Let me get this straight: We're supposed to feel sorry for Helio Castroneves ("I'm Back in the Game," May 25), who resorted to sophisticated but questionable accounting schemes to reduce his tax bill on $5,550,000 in earnings and then claimed that he knew nothing about U.S. tax law when charged with tax evasion? The only part of his ordeal that I can sympathize with is his having to endure Wayne Newton's singing voice mail.
Ben Woods, Menlo Park, Calif.
Dungy and Vick
In Tony Dungy's plea on behalf of Michael Vick (SCORECARD, May 25), he writes, "I understand how appalling dog fighting is, and in no way do I condone it." But his 960-word essay does not use the words "dog killer" or "animal abuse." No mention of drowning, hanging, shooting or electrocution. No mention of slamming a dog to the ground because it did not want to fight. Dungy is hiding behind the phrase "dog fighting."
Bob Mantz, Princeton, N.J.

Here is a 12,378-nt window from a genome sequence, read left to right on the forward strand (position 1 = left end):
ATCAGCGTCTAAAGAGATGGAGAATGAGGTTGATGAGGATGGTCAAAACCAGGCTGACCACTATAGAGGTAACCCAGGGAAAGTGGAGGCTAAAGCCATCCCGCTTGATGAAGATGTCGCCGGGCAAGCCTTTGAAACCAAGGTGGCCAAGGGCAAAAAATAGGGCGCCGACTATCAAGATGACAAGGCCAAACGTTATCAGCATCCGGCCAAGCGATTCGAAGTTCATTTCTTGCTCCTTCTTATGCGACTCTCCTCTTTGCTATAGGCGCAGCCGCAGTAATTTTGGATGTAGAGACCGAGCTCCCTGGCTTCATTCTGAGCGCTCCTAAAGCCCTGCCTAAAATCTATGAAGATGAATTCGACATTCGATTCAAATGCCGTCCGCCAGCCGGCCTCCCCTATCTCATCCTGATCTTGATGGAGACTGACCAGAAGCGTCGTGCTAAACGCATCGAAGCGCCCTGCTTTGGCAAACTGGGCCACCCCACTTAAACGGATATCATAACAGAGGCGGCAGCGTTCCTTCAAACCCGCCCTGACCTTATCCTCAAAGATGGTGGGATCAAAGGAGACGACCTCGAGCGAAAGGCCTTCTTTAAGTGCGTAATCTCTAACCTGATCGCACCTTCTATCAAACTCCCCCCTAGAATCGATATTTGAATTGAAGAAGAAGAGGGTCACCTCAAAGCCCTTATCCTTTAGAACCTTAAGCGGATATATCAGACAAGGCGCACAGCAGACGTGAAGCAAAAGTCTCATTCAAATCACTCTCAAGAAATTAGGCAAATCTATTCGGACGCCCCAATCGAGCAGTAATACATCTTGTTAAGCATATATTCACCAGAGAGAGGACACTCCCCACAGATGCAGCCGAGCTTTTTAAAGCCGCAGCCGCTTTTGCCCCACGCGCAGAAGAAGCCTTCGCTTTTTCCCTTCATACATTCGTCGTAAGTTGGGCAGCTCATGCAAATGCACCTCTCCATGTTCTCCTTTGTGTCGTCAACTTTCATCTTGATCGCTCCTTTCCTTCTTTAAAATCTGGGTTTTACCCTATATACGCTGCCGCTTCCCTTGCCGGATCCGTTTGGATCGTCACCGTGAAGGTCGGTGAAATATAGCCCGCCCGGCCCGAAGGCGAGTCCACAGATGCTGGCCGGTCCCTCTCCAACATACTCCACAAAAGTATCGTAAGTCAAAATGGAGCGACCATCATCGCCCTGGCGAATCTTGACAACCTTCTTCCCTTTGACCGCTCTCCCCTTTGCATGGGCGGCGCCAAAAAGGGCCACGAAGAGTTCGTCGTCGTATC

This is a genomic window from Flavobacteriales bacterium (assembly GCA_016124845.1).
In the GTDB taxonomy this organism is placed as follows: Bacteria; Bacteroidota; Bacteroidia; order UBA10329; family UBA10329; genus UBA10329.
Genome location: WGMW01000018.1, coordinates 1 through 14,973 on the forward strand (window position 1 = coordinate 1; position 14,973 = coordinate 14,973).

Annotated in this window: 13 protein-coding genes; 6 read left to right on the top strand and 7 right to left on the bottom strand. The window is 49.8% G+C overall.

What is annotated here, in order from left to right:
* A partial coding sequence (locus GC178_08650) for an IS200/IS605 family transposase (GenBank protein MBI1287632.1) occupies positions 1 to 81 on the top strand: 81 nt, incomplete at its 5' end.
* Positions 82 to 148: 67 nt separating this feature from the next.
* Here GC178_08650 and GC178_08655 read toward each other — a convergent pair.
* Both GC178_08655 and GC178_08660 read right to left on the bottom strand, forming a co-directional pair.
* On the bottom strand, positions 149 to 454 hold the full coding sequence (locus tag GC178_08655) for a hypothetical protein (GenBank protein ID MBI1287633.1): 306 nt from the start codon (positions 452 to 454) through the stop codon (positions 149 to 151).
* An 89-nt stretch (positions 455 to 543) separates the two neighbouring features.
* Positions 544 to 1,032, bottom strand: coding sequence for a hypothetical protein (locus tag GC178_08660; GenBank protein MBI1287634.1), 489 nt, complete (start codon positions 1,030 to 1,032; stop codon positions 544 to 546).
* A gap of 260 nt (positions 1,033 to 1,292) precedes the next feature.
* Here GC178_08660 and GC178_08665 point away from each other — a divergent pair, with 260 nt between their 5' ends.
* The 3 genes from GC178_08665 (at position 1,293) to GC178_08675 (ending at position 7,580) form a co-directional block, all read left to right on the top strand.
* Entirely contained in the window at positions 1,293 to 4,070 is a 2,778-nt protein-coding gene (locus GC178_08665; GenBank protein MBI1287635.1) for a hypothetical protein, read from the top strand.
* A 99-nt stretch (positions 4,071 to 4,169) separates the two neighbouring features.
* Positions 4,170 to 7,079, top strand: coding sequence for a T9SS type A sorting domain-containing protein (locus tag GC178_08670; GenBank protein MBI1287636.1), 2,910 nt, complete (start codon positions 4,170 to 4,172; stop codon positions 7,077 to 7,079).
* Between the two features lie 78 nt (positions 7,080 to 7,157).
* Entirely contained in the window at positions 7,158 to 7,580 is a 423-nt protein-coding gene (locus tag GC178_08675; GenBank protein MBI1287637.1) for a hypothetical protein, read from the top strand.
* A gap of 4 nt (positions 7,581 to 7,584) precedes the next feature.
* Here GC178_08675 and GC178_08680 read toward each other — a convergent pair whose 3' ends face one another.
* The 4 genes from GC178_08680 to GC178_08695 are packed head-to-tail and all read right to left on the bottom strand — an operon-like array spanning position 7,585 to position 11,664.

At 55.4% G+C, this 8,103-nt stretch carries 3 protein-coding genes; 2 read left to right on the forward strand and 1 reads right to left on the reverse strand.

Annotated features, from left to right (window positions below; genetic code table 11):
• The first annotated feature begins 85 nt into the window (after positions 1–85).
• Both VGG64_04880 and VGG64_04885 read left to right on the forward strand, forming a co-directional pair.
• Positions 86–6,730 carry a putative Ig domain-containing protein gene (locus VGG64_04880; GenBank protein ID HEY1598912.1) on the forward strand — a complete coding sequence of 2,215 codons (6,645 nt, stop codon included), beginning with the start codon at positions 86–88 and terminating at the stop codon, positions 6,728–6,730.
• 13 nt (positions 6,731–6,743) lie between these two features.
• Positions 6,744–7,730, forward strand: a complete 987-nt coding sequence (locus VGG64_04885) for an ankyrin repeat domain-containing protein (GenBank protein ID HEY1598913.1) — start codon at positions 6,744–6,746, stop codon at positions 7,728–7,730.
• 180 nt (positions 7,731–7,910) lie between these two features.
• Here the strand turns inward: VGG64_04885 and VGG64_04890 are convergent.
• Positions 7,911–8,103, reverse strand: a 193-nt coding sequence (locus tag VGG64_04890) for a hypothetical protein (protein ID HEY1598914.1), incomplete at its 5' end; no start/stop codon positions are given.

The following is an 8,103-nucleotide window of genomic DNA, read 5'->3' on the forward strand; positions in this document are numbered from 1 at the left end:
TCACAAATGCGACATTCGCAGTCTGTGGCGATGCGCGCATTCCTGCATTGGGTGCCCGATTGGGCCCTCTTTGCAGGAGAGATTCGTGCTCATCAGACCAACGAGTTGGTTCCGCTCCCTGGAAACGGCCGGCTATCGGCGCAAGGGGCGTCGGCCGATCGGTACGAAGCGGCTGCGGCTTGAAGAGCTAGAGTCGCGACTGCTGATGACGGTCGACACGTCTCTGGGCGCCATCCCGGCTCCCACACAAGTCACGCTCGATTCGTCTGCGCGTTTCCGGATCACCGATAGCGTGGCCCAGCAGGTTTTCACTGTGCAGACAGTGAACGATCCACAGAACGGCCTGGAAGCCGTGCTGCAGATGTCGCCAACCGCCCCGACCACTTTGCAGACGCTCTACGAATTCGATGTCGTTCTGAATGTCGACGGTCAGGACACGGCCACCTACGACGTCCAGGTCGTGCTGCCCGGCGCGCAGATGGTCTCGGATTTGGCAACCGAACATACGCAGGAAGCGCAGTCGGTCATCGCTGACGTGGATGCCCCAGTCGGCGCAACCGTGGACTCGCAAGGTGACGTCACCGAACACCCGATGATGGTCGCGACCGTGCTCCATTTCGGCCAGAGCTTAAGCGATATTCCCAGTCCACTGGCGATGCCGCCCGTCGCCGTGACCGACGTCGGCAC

Dungy is right. We get an awful lot of things wrong in this country, not the least of which is knowing when someone ought to be punished for their wrongs, or when that punishment should end. If Vick is a changed man, we'll see it in how he conducts himself on and off the field. If he's not, we'll see that too.
Dungy's discussion of his visit with Vick should be mandatory reading for those who would profess to follow Christian ideals but seem to have no inclination to even consider forgiveness.
Rodney K. Boswell
Thousand Oaks, Calif.
I have never understood how Allen Iverson was considered a great player (POINT AFTER, May 25). I've always thought that 75% of NBA players could outscore Iverson if they shot as often as he did. They say AI is the Answer. I think the question is, "Who is the most overrated player in the game?"
Ned Hall, Media, Pa.
Iverson was a small man playing among giants, and he could do things with a basketball that no one else could. He took one team to a championship series and lost—which is more than can be said for many others who are considered stars. Before Chris Ballard writes off Iverson's career, he should go back and watch some of the tape. Ignore the score and just watch how he played the game.
Daniel Robinson, Philadelphia
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